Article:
We kid. Thursday’s bike tour of the sites and opportunities for creating a district measuring and incentivizing green development and infrastructure improvements around Capitol Hill was 100% voluntary. And Sisolak doesn’t see his role in the greenest job on Capitol Hill in terms of forcing behaviors or being the sustainability police.
Right now, the job is about metrics.
“We’re trying to find out what is measurable,” Sisolak said in a conversation with CHS about the role he’s filled for a month with Capitol Hill Housing, the organization selected to shepherd sorting out exactly how the framework for creating the ecodistrict will work.
For a real-world, real-Pacific Northwest example of ecodistrict development, the Portland Sustainability Institute has been active in creating several pilot districts. In addition to green building and retrofitting, Portland’s ecodistricts include green street projects with vegetation to capture and clean rain water runoff. The projects also invest in community efforts to promote sustainability practices with residents and businesses.
CHH’s efforts to shape a similar program on the Hill will likely include similar components but Sisolak, who joined the effort from the Cascadia Green Building Council, is taking an analytical approach to the project. The end goal could take the shape of working with the city to create something like the Pike/Pine Conservation District that provides incentives to developers that preserve the shape and feel of character buildings in the neighborhood — even as they build seven stories above them.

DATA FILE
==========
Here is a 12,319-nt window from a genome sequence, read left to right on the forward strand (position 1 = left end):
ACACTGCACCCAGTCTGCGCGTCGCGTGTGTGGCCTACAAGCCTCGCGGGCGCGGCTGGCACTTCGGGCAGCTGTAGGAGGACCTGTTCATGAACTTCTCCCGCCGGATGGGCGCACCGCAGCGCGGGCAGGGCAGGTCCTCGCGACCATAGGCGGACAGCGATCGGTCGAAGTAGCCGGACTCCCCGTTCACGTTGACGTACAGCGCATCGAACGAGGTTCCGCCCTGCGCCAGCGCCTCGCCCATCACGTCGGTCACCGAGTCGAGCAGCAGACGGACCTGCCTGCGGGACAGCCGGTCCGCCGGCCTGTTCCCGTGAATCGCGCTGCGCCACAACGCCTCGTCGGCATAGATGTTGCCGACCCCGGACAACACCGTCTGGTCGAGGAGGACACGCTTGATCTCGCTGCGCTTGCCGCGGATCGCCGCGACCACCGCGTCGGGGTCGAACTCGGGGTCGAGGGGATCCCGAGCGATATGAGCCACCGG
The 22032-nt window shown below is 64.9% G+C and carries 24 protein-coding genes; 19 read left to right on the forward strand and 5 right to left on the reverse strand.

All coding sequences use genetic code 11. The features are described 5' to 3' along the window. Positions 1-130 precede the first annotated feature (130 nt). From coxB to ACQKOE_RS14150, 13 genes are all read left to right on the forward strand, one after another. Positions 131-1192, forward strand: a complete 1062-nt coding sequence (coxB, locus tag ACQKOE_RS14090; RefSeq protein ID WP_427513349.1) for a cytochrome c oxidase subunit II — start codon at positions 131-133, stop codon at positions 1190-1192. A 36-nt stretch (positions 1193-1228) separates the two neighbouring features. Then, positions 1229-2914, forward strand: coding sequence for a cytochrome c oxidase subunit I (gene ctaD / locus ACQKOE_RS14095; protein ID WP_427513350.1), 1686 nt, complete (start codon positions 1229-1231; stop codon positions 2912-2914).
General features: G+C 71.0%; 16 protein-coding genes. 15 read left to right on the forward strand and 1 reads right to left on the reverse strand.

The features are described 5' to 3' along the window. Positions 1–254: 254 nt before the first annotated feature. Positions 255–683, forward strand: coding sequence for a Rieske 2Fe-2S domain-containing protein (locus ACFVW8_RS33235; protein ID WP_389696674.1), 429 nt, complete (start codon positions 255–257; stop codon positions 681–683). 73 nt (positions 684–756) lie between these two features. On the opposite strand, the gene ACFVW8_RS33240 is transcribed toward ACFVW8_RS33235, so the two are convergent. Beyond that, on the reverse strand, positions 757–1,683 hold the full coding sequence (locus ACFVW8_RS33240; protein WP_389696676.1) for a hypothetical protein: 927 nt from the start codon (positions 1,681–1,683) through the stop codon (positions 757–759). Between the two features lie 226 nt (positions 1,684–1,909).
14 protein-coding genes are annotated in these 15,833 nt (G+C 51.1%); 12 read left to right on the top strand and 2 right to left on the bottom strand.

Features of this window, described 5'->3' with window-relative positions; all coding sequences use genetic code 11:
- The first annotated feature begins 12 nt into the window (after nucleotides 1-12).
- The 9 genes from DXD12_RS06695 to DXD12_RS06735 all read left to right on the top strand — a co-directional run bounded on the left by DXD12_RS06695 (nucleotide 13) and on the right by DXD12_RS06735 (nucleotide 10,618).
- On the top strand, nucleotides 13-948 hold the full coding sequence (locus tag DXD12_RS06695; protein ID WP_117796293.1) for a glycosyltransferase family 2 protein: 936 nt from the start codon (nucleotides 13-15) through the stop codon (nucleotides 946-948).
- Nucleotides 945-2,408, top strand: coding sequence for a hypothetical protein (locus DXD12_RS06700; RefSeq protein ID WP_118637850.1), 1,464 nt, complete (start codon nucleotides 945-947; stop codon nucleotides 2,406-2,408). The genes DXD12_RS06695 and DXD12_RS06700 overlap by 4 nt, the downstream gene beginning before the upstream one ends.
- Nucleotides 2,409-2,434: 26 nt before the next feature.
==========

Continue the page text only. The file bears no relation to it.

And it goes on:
Meanwhile, with “the greenest office building in the world” slated for an Earth Day grand opening at 15th and Madison, you might think Sisolak has a head start on his efforts. But not only will he not have a desk at the Bullitt Center, Sisolak doubts the single building will boost his neighborhood metrics.
“It was built as an island,” Sisolak said.
The goal will be to grow a district around efforts like the center that connects to the neighborhood as a whole.
Sisolak says he is aware that a district solely focused on the buildings may not be enough.
“We think the ecodistrict should have social justice elements,” he said. Sisolak said he is interested in cost — not just rent but also how much people pay for a night out or groceries. Is affordability green? And, if so, how will it be measured?
Sisolak said that’s what his job is to figure out. If you have ideas, contact him via Capitol Hill Housing.